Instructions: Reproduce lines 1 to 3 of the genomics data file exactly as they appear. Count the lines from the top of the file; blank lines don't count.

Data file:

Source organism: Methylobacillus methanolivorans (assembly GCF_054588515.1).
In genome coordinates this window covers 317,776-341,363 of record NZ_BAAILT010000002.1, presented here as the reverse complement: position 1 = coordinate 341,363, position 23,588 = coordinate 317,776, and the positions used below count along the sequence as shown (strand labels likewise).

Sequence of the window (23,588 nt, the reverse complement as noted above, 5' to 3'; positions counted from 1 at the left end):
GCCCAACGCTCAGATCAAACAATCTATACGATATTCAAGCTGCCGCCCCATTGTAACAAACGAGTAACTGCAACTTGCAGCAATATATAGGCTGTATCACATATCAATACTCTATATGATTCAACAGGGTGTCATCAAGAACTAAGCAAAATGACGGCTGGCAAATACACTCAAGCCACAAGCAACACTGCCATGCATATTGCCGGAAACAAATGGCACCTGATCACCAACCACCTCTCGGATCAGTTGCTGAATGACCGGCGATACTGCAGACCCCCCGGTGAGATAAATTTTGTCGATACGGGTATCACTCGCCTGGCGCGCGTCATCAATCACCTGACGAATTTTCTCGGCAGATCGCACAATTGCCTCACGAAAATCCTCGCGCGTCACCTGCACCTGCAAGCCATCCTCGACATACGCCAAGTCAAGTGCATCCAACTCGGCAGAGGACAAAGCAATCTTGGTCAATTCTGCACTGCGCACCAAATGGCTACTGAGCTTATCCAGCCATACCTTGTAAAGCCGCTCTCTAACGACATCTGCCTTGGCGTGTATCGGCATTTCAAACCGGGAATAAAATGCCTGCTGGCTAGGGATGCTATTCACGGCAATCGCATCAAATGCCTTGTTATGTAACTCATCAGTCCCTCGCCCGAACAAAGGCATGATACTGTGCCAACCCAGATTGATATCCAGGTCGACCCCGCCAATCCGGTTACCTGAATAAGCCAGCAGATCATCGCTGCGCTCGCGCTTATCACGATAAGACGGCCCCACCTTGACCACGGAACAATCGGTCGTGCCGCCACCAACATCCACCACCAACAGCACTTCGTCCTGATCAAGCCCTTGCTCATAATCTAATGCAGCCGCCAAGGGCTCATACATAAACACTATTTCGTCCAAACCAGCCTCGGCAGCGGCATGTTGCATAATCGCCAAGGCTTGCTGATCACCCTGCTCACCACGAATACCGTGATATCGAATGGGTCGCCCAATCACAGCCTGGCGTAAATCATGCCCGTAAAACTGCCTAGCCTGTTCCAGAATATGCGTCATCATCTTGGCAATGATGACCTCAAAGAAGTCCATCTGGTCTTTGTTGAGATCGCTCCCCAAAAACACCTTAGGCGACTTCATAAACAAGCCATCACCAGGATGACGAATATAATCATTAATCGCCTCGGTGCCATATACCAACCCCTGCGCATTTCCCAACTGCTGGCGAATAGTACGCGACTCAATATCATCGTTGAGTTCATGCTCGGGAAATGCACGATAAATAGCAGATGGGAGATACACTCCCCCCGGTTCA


Source organism: Methylobacillus methanolivorans (assembly GCF_054588515.1).
In genome coordinates this window covers 317,776-341,363 of record NZ_BAAILT010000002.1, presented here as the reverse complement: position 1 = coordinate 341,363, position 23,588 = coordinate 317,776, and the positions used below count along the sequence as shown (strand labels likewise).

Sequence of the window (23,588 nt, the reverse complement as noted above, 5' to 3'; positions counted from 1 at the left end):